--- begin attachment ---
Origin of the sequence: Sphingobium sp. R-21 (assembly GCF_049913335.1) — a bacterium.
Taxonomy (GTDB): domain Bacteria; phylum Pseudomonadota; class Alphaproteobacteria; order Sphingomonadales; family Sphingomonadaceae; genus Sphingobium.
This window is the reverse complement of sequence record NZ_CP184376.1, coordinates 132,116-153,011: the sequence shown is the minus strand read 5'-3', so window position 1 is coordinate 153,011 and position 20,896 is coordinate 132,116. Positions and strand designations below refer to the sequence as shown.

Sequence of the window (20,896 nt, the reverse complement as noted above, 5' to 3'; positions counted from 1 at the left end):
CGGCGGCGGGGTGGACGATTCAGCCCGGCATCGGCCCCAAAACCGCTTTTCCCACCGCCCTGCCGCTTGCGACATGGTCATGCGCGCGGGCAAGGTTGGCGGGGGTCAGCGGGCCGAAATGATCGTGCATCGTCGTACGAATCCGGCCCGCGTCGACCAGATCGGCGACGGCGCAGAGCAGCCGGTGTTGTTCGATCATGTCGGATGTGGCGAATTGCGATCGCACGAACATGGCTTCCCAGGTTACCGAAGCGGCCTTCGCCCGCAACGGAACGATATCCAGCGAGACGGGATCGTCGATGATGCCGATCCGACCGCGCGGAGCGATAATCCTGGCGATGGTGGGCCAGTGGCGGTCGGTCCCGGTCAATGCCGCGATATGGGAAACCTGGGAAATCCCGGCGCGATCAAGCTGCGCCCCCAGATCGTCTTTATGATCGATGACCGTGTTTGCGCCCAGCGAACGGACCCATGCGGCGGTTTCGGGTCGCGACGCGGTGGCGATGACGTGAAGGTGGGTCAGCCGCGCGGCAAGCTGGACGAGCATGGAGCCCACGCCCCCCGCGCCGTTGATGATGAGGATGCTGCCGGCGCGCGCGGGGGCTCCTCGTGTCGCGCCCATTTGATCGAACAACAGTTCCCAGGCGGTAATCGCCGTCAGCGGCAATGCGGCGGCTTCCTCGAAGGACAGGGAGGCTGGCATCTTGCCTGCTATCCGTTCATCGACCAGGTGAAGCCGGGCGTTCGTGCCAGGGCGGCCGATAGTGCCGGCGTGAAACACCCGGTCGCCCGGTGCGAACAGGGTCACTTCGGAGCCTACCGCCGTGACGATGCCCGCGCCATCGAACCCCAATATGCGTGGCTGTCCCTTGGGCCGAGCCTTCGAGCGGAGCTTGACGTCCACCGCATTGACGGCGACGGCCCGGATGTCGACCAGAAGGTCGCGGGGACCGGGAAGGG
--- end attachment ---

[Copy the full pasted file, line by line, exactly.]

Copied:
Origin of the sequence: Sphingobium sp. R-21 (assembly GCF_049913335.1) — a bacterium.
Taxonomy (GTDB): domain Bacteria; phylum Pseudomonadota; class Alphaproteobacteria; order Sphingomonadales; family Sphingomonadaceae; genus Sphingobium.
This window is the reverse complement of sequence record NZ_CP184376.1, coordinates 132,116-153,011: the sequence shown is the minus strand read 5'-3', so window position 1 is coordinate 153,011 and position 20,896 is coordinate 132,116. Positions and strand designations below refer to the sequence as shown.

Sequence of the window (20,896 nt, the reverse complement as noted above, 5' to 3'; positions counted from 1 at the left end):
CGGCGGCGGGGTGGACGATTCAGCCCGGCATCGGCCCCAAAACCGCTTTTCCCACCGCCCTGCCGCTTGCGACATGGTCATGCGCGCGGGCAAGGTTGGCGGGGGTCAGCGGGCCGAAATGATCGTGCATCGTCGTACGAATCCGGCCCGCGTCGACCAGATCGGCGACGGCGCAGAGCAGCCGGTGTTGTTCGATCATGTCGGATGTGGCGAATTGCGATCGCACGAACATGGCTTCCCAGGTTACCGAAGCGGCCTTCGCCCGCAACGGAACGATATCCAGCGAGACGGGATCGTCGATGATGCCGATCCGACCGCGCGGAGCGATAATCCTGGCGATGGTGGGCCAGTGGCGGTCGGTCCCGGTCAATGCCGCGATATGGGAAACCTGGGAAATCCCGGCGCGATCAAGCTGCGCCCCCAGATCGTCTTTATGATCGATGACCGTGTTTGCGCCCAGCGAACGGACCCATGCGGCGGTTTCGGGTCGCGACGCGGTGGCGATGACGTGAAGGTGGGTCAGCCGCGCGGCAAGCTGGACGAGCATGGAGCCCACGCCCCCCGCGCCGTTGATGATGAGGATGCTGCCGGCGCGCGCGGGGGCTCCTCGTGTCGCGCCCATTTGATCGAACAACAGTTCCCAGGCGGTAATCGCCGTCAGCGGCAATGCGGCGGCTTCCTCGAAGGACAGGGAGGCTGGCATCTTGCCTGCTATCCGTTCATCGACCAGGTGAAGCCGGGCGTTCGTGCCAGGGCGGCCGATAGTGCCGGCGTGAAACACCCGGTCGCCCGGTGCGAACAGGGTCACTTCGGAGCCTACCGCCGTGACGATGCCCGCGCCATCGAACCCCAATATGCGTGGCTGTCCCTTGGGCCGAGCCTTCGAGCGGAGCTTGACGTCCACCGCATTGACGGCGACGGCCCGGATGTCGACCAGAAGGTCGCGGGGACCGGGAAGGG